- Büttner, R. and Zimanowski, B. (1998) Physics of thermohydraulic explosions. Physical Review E, 57, 5726-5729.
- Manga, M. and Loewenberg, M. (2001) Viscosity of magmas containing highly deformable bubbles. Journal of Volcanology and Geothermal Research, 105, 19-24. doi:10.1016/S0377-0273(00)00239-0
- Desjardins, O., Blanquart, G., Balarac, G. and Pitsch, H. (2008) High order conservative finite difference scheme for variable density low Mach number turbulent flows. Journal of Computational Physics, 227, 7125-7159. doi:10.1016/j.jcp.2008.03.027
- Desjardins, O., Moureau, V. and Pitsch, H. (2008) An accurate conservative level set/ghost fluid method for simulating turbulent atomization. Journal of Computational Physics, 227, 8395-8416. doi:10.1016/j.jcp.2008.05.027
- Desjardins, O. and Pitsch, H. (2009) A spectrally refined interface approach for simulating multi-phase flows. Journal of Computational Physics, 228, 1658-1677. doi:10.1016/j.jcp.2008.11.005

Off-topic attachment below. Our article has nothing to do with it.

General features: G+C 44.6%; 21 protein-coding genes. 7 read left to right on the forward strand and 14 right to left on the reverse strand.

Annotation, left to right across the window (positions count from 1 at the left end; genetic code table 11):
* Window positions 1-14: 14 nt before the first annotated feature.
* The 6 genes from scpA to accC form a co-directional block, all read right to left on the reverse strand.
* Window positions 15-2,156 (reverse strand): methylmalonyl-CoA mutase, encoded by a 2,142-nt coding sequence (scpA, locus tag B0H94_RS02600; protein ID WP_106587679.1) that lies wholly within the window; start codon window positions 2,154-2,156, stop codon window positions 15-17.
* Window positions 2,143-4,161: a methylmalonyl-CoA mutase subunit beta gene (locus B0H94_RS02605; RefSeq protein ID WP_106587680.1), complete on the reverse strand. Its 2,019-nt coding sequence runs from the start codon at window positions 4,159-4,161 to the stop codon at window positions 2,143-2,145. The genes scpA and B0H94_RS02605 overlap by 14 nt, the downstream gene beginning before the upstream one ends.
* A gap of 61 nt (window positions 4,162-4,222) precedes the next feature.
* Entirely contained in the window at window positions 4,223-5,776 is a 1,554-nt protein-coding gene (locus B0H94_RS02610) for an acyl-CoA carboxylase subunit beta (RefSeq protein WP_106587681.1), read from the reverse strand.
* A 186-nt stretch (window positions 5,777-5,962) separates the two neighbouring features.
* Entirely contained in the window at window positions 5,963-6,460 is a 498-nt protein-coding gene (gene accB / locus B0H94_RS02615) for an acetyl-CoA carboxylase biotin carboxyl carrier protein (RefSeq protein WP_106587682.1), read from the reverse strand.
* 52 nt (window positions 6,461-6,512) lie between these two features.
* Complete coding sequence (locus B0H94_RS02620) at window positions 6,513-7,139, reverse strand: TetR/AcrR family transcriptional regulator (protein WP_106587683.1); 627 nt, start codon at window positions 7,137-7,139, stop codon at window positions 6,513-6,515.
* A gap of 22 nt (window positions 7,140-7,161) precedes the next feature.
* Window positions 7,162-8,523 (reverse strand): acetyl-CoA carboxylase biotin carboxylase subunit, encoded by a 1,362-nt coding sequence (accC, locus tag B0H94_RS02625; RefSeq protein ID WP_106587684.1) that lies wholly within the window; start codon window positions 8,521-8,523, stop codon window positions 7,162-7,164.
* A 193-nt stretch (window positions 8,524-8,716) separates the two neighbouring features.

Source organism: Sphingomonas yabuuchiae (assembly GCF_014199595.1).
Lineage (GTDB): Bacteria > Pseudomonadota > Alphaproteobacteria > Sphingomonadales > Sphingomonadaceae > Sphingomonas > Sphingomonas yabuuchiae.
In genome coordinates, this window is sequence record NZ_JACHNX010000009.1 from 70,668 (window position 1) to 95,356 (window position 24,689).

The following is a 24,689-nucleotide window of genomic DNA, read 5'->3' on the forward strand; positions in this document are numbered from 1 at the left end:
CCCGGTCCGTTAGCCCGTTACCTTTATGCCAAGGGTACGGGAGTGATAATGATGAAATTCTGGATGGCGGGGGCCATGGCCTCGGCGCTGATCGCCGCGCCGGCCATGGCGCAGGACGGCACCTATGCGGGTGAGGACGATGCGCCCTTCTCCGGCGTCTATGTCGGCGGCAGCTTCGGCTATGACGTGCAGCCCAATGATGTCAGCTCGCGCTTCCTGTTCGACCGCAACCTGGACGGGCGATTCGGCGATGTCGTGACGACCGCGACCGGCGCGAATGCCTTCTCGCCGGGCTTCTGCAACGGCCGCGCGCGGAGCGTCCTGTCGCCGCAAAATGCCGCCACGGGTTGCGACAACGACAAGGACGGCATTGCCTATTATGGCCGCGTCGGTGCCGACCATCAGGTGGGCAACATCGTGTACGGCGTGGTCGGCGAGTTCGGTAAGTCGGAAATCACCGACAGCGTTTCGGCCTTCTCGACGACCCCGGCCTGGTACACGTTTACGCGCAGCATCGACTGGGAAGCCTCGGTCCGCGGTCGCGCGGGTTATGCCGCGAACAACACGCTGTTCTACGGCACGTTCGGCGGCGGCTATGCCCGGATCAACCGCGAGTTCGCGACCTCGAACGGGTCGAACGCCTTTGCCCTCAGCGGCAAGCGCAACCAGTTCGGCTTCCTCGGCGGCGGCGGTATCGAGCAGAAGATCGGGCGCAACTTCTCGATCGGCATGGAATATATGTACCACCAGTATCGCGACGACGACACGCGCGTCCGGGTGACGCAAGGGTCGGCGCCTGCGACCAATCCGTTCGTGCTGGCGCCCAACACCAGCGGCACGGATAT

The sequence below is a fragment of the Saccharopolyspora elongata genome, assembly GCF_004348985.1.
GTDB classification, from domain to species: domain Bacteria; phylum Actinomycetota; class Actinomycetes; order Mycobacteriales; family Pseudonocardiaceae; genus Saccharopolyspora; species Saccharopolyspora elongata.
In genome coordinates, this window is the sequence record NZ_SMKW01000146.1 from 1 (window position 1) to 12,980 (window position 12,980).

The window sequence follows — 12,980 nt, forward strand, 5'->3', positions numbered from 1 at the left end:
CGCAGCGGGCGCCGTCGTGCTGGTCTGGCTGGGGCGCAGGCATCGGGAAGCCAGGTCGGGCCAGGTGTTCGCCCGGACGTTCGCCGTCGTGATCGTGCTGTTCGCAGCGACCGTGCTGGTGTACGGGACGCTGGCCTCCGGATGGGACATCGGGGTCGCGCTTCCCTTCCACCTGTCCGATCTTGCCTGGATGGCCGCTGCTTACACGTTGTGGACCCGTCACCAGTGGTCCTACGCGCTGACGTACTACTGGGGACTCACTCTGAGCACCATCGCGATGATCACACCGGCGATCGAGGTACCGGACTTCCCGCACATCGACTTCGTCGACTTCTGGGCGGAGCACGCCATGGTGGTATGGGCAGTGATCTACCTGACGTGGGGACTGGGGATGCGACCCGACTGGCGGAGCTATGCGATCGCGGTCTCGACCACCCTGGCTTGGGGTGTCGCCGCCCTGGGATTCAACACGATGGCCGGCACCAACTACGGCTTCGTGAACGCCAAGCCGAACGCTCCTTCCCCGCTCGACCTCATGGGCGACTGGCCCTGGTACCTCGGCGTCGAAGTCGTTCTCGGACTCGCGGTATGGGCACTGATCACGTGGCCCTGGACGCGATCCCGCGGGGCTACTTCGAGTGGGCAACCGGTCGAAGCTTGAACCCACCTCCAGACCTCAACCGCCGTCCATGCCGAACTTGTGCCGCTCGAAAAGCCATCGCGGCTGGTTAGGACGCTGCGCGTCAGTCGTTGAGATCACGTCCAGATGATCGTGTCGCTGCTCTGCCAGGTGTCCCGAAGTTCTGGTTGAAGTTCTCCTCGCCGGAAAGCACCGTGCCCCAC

- Raessi, M. and Pitsch, H. (2012) Consistent mass and momentum transport for simulating incompressible interfacial flows with large density ratios using the level set method. Computers and Fluids, 63, 70-81. doi:10.1016/j.compfluid.2012.04.002
- Kang, M., Fedkiw, R. and Liu, X.-D. (2000) A boundary condition capturing method for multiphase incompressible flow. Journal of Scientific Computing, 15, 323-360. doi:10.1023/A:1011178417620
- Wilson, L. and Head, J. (1981) Ascent and eruption of basaltic magma on the Earth and Moon. Journal of Geophysical Research, 86, 2971-3001. doi:10.1029/JB086iB04p02971
- Allen, S., Fiske, R. and Cashman, K. (2008) Quenching of steam-charged pumice: Implications for submarine pyroclastic volcanism. Earth and Planetary Science Letters, 274, 40-49. doi:10.1016/j.epsl.2008.06.050
- Siebe, C., Komorowski, J.C., Navarro, C., McHone, J., Delgado, H. and Cortes, A. (1995) Submarine eruption near Socorro Island, Mexico: Geochemistry and scanning electron microscopy studies of floating scoria and reticulite. Journal of Volcanology and Geothermal Research, 68, 239- 271. doi:10.1016/0377-0273(95)00029-1
- Whitham, A. and Sparks, R.S.J. (1986) Pumice. Bulletin of Volcanology, 48, 209-223. doi:10.1007/BF01087675

NOTES

^{1}In previous papers regarding negatively buoyant fountains and jets we defined the Richardson number as positive in the negatively buoyant case. In this paper where we are concerned with both positive and negatively buoyant discharges, we have adopted a sign convention that Richardson number is positive for positively buoyant flows.